Arduino alarm clock with Phi-1 shield

ATTENTION:You are reading an old post. The hardware and code mentioned here have long been upgraded.

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Phi-2 shield

I’ve thought about this for a while, make an alarm clock and be waken up by my own creation (I guess babies will do but they wake you too early).

I will need a real time clock chip (DS1307) to keep the time, arduino to display it on an LCD or LED matrix. I also need a buzzer to make some noise and a high-brightness LED to make flashy lights. Besides I need to program it so that it takes user input: adjust the time and date, set alarm with various settings “weekday, weekend, daily, once, off”. More importantly, I need to make sure a special key stops the alarm so I can get back to sleep!

Here is a flow chart of the alarm clock:

Well, let’s get to work. I’d like to get the “adjust clock” to work first. I know just the right tricks to do the job. I took a part of my other project, which is the human machine interface, added a few features, and poured it into the adjust clock and alarm. The functions simply take an initial value, its upper and lower boundary, and step. It renders the numbers or information and takes user inputs like up and down and confirm. It traps until the user finishes with the input and returns the entered value. The rest of the work is just labor.

The alarm function isn’t too hard either. You take an alarm time and compare with current time, then decide if the alarm criterion fits with the day of the week. I wrote a simple function within() to determine if the current day is within the alarm’s criterion, like Thursday is both daily and weekday.

The alarm isn’t too hard either. I picked a tone that is close to the clock I used years back and make it turn on and then off repeatedly four times. That was the alarm.

We will construct a fully-interactive arduino powered alarm clock with the following functions:
1. Displays the time and date
2. User adjustable time and date
3. User settable alarms with various settings “weekday, weekend, daily, once, off”, with buzzer and flashy led to wake you up.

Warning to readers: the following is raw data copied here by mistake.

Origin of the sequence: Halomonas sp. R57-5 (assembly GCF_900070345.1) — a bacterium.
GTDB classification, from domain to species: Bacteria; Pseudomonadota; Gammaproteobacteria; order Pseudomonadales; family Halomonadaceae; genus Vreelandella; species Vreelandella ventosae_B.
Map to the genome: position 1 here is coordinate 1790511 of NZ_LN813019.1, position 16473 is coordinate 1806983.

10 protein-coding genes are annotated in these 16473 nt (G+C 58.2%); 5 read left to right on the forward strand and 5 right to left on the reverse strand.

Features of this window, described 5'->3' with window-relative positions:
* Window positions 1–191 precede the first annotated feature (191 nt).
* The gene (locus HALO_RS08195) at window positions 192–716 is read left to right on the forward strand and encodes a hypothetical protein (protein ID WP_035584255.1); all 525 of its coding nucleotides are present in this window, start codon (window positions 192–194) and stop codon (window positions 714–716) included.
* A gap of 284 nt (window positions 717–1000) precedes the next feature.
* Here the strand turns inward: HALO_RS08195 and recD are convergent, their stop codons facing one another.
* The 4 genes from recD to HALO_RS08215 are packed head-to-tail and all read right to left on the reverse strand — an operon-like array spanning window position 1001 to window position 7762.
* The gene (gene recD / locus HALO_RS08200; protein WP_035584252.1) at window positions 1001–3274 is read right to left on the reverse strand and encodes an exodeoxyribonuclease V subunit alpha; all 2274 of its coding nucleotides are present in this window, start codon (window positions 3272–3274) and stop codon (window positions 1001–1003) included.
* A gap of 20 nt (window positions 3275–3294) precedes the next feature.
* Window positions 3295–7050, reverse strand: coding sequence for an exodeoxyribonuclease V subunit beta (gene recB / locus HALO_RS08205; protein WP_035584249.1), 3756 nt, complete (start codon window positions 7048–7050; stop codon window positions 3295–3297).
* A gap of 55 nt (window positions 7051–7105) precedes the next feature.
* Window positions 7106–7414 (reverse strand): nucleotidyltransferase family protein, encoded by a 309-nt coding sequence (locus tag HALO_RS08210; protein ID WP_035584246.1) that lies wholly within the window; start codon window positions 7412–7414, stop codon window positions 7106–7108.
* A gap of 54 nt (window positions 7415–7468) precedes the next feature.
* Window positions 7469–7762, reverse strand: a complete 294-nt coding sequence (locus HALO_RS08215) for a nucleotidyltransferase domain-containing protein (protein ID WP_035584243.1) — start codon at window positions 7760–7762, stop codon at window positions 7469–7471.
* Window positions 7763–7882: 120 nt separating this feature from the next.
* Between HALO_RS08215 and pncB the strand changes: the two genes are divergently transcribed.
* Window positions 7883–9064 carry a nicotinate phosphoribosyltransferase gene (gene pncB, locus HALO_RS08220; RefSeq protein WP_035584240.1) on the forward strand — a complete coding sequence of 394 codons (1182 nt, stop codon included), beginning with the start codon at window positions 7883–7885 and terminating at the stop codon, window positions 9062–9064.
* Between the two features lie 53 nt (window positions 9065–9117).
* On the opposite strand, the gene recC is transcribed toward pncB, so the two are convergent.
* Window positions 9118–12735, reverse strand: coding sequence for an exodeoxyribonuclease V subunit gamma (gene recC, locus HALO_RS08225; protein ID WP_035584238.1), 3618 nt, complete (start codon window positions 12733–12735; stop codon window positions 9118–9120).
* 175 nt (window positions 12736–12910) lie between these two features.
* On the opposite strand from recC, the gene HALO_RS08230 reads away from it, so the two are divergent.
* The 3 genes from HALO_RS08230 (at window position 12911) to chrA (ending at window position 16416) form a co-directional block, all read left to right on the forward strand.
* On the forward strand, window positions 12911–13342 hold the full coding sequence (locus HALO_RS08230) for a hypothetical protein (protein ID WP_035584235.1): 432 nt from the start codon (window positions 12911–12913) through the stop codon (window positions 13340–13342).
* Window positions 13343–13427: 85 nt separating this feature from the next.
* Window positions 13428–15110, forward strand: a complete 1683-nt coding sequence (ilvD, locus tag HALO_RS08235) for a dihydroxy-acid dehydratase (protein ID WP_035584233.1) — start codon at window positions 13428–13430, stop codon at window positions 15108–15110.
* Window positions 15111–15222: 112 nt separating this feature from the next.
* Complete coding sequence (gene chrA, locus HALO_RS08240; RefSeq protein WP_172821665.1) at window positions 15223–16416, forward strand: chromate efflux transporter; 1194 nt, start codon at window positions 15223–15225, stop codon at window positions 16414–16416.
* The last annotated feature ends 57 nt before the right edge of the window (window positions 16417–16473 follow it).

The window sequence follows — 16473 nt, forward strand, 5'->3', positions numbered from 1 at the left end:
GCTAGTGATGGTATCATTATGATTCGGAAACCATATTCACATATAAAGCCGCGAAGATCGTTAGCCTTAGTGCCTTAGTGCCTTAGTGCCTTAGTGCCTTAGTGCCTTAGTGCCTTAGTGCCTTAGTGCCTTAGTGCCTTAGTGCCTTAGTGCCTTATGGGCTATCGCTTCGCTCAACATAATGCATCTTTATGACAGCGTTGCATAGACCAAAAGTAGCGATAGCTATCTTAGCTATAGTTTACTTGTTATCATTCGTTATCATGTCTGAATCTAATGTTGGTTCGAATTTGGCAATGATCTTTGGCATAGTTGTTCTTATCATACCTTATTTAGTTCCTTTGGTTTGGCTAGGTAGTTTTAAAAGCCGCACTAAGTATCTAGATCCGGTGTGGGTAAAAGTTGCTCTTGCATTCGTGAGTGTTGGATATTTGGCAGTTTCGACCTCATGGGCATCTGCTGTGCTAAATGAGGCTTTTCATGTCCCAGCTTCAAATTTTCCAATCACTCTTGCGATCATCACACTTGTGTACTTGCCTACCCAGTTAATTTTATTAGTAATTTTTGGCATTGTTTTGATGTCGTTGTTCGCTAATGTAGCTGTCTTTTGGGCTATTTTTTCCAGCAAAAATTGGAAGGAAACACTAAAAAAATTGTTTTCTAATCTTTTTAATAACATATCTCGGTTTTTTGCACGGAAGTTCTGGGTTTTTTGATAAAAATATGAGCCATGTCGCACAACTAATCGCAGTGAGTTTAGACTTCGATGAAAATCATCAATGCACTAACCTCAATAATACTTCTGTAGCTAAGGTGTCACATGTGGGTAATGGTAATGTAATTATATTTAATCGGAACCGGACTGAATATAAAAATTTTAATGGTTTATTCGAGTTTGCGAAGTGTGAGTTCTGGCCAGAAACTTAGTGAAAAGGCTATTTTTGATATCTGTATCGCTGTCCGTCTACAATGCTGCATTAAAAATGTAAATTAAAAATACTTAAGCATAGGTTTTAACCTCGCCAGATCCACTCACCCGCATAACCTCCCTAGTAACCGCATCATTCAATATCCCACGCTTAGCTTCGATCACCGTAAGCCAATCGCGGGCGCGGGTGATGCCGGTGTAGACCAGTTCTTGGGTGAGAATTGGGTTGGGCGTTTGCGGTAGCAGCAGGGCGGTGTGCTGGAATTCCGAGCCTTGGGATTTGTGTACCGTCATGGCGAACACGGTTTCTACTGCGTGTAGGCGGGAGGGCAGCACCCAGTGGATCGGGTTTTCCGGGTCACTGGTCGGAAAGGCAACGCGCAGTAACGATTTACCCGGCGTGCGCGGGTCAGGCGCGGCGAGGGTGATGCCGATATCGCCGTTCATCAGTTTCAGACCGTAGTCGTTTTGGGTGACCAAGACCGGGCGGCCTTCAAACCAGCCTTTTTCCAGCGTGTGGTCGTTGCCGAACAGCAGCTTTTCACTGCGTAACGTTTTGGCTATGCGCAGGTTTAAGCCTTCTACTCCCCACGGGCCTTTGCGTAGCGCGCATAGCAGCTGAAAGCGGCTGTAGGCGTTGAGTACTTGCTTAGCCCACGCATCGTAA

4. More importantly, a special key that stops the alarm so you can get back to sleep!
5. Use the alarm function to power any shenanigans you want against your sleepy head 🙂
We will need the following parts:

Arduino Duemilanove or UNO

Phi-1 shield kit

We will need the following tools:
1. A soldering iron. Anything from radioshack will work just fine. I use a set that is $8 with the iron and a few tools including some solder.
2. 45 degree cutter for electrical cords, to trim after you’re done solder. You can buy one from radioshack or other places.
3. Optional third hand for holding circuit board. I can just lay the board down and solder it
4. Masking tape to hold down parts to be soldered

Code:

Alarm clock (buzzer and LED) This program is a fully-functional alarm clock. You will find it more complex than the basic clock. If you can’t understand, try the Clock display first.

For more information on Phi-1 shield, read its webpage!

Here is a video:

New Arduino shield – Phi-1

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I have developed this shield in my spare time to make prototyping with Arduino much easier. The shield, when assembled, has one LCD monitor, 6 buttons, real time clock and battery backup for keeping time, EEPROM for data storage, GPS connector, buzzer, LED, and two RJ11 connectors for things you absolutely want secured against pull.

Here is a video of a 360 degree view of an assembled Phi-1 shield:

Just running a clock with DS1307 Real Time Clock (RTC) module